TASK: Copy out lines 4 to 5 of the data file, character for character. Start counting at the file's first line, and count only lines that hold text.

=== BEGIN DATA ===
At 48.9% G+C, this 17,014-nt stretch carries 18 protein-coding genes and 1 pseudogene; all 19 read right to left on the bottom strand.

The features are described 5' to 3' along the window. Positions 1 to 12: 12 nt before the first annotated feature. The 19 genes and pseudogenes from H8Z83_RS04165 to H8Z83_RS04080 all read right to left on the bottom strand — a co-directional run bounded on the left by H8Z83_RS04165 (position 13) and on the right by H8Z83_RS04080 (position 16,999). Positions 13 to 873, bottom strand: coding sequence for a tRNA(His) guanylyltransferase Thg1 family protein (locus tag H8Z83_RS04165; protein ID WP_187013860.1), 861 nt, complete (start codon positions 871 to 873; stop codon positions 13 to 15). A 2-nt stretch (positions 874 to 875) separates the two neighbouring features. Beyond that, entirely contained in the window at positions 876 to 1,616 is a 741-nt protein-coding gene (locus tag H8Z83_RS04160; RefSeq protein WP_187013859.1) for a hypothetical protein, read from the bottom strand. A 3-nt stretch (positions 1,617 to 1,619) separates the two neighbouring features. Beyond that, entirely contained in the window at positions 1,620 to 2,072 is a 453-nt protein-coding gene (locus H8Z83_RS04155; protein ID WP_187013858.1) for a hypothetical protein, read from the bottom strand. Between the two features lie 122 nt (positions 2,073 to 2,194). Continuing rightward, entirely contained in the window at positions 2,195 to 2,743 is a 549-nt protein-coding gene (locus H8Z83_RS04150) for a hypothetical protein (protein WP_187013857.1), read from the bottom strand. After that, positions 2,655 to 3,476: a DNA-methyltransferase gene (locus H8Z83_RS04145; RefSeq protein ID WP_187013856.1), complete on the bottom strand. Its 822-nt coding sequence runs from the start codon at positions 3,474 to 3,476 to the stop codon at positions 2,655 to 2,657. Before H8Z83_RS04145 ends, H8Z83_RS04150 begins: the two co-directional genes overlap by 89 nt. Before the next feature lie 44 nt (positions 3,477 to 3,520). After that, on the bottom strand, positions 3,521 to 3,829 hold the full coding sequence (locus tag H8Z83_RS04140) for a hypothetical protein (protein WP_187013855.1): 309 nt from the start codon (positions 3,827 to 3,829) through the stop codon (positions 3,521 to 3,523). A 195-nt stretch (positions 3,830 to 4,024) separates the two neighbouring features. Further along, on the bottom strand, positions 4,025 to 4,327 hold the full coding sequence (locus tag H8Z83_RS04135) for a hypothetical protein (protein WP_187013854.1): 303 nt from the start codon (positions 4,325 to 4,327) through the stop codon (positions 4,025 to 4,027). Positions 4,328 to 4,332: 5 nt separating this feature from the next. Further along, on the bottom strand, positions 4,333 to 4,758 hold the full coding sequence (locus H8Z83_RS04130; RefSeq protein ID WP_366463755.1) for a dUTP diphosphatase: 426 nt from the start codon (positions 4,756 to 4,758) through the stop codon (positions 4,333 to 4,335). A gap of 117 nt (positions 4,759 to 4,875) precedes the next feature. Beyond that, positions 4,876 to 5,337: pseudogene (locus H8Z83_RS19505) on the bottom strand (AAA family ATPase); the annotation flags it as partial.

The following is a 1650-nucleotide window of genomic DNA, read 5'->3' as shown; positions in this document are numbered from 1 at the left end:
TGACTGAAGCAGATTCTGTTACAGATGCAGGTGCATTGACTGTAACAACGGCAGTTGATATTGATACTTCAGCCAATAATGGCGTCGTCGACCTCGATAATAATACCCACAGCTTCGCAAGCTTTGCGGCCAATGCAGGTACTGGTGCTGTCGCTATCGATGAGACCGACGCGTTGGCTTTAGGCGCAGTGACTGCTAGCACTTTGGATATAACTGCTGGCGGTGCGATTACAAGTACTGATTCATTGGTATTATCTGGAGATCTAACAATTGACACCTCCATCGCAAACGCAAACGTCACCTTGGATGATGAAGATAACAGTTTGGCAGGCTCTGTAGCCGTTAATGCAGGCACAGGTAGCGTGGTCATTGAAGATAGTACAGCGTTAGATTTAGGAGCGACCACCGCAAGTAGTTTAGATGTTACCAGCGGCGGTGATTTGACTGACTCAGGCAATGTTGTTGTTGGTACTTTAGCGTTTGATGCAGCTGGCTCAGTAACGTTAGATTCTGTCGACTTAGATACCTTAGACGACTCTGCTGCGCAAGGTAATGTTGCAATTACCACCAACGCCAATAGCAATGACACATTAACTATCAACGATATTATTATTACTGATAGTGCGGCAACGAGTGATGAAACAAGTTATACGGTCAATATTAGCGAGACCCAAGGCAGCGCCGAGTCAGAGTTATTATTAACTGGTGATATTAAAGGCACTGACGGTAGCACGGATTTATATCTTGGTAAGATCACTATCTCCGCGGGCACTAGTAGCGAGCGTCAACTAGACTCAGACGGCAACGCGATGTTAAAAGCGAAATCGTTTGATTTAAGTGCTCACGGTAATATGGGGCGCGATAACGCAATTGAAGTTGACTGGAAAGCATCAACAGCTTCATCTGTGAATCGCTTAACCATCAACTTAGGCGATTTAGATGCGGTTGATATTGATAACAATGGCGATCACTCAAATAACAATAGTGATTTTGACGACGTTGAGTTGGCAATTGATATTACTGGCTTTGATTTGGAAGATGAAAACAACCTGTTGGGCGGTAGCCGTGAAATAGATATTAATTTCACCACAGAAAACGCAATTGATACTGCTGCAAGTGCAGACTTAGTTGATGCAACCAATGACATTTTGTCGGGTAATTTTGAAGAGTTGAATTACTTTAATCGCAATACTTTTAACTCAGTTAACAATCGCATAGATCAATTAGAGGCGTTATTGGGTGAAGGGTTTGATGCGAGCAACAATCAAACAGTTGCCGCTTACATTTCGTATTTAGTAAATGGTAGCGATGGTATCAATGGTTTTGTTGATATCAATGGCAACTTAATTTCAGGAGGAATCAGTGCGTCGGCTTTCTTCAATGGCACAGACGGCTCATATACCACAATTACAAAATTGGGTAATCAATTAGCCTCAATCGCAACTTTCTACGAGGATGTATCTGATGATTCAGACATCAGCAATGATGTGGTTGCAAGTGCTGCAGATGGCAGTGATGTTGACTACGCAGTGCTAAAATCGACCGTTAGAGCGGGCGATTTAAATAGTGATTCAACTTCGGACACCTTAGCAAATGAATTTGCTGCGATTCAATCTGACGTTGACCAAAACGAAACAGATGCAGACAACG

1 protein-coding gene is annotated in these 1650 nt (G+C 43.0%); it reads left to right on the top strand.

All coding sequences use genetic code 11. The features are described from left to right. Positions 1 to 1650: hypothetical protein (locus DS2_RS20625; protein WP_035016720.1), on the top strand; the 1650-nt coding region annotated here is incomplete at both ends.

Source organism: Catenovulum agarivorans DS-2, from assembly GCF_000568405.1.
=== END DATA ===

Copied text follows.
TGACTGAAGCAGATTCTGTTACAGATGCAGGTGCATTGACTGTAACAACGGCAGTTGATATTGATACTTCAGCCAATAATGGCGTCGTCGACCTCGATAATAATACCCACAGCTTCGCAAGCTTTGCGGCCAATGCAGGTACTGGTGCTGTCGCTATCGATGAGACCGACGCGTTGGCTTTAGGCGCAGTGACTGCTAGCACTTTGGATATAACTGCTGGCGGTGCGATTACAAGTACTGATTCATTGGTATTATCTGGAGATCTAACAATTGACACCTCCATCGCAAACGCAAACGTCACCTTGGATGATGAAGATAACAGTTTGGCAGGCTCTGTAGCCGTTAATGCAGGCACAGGTAGCGTGGTCATTGAAGATAGTACAGCGTTAGATTTAGGAGCGACCACCGCAAGTAGTTTAGATGTTACCAGCGGCGGTGATTTGACTGACTCAGGCAATGTTGTTGTTGGTACTTTAGCGTTTGATGCAGCTGGCTCAGTAACGTTAGATTCTGTCGACTTAGATACCTTAGACGACTCTGCTGCGCAAGGTAATGTTGCAATTACCACCAACGCCAATAGCAATGACACATTAACTATCAACGATATTATTATTACTGATAGTGCGGCAACGAGTGATGAAACAAGTTATACGGTCAATATTAGCGAGACCCAAGGCAGCGCCGAGTCAGAGTTATTATTAACTGGTGATATTAAAGGCACTGACGGTAGCACGGATTTATATCTTGGTAAGATCACTATCTCCGCGGGCACTAGTAGCGAGCGTCAACTAGACTCAGACGGCAACGCGATGTTAAAAGCGAAATCGTTTGATTTAAGTGCTCACGGTAATATGGGGCGCGATAACGCAATTGAAGTTGACTGGAAAGCATCAACAGCTTCATCTGTGAATCGCTTAACCATCAACTTAGGCGATTTAGATGCGGTTGATATTGATAACAATGGCGATCACTCAAATAACAATAGTGATTTTGACGACGTTGAGTTGGCAATTGATATTACTGGCTTTGATTTGGAAGATGAAAACAACCTGTTGGGCGGTAGCCGTGAAATAGATATTAATTTCACCACAGAAAACGCAATTGATACTGCTGCAAGTGCAGACTTAGTTGATGCAACCAATGACATTTTGTCGGGTAATTTTGAAGAGTTGAATTACTTTAATCGCAATACTTTTAACTCAGTTAACAATCGCATAGATCAATTAGAGGCGTTATTGGGTGAAGGGTTTGATGCGAGCAACAATCAAACAGTTGCCGCTTACATTTCGTATTTAGTAAATGGTAGCGATGGTATCAATGGTTTTGTTGATATCAATGGCAACTTAATTTCAGGAGGAATCAGTGCGTCGGCTTTCTTCAATGGCACAGACGGCTCATATACCACAATTACAAAATTGGGTAATCAATTAGCCTCAATCGCAACTTTCTACGAGGATGTATCTGATGATTCAGACATCAGCAATGATGTGGTTGCAAGTGCTGCAGATGGCAGTGATGTTGACTACGCAGTGCTAAAATCGACCGTTAGAGCGGGCGATTTAAATAGTGATTCAACTTCGGACACCTTAGCAAATGAATTTGCTGCGATTCAATCTGACGTTGACCAAAACGAAACAGATGCAGACAACG

1 protein-coding gene is annotated in these 1650 nt (G+C 43.0%); it reads left to right on the top strand.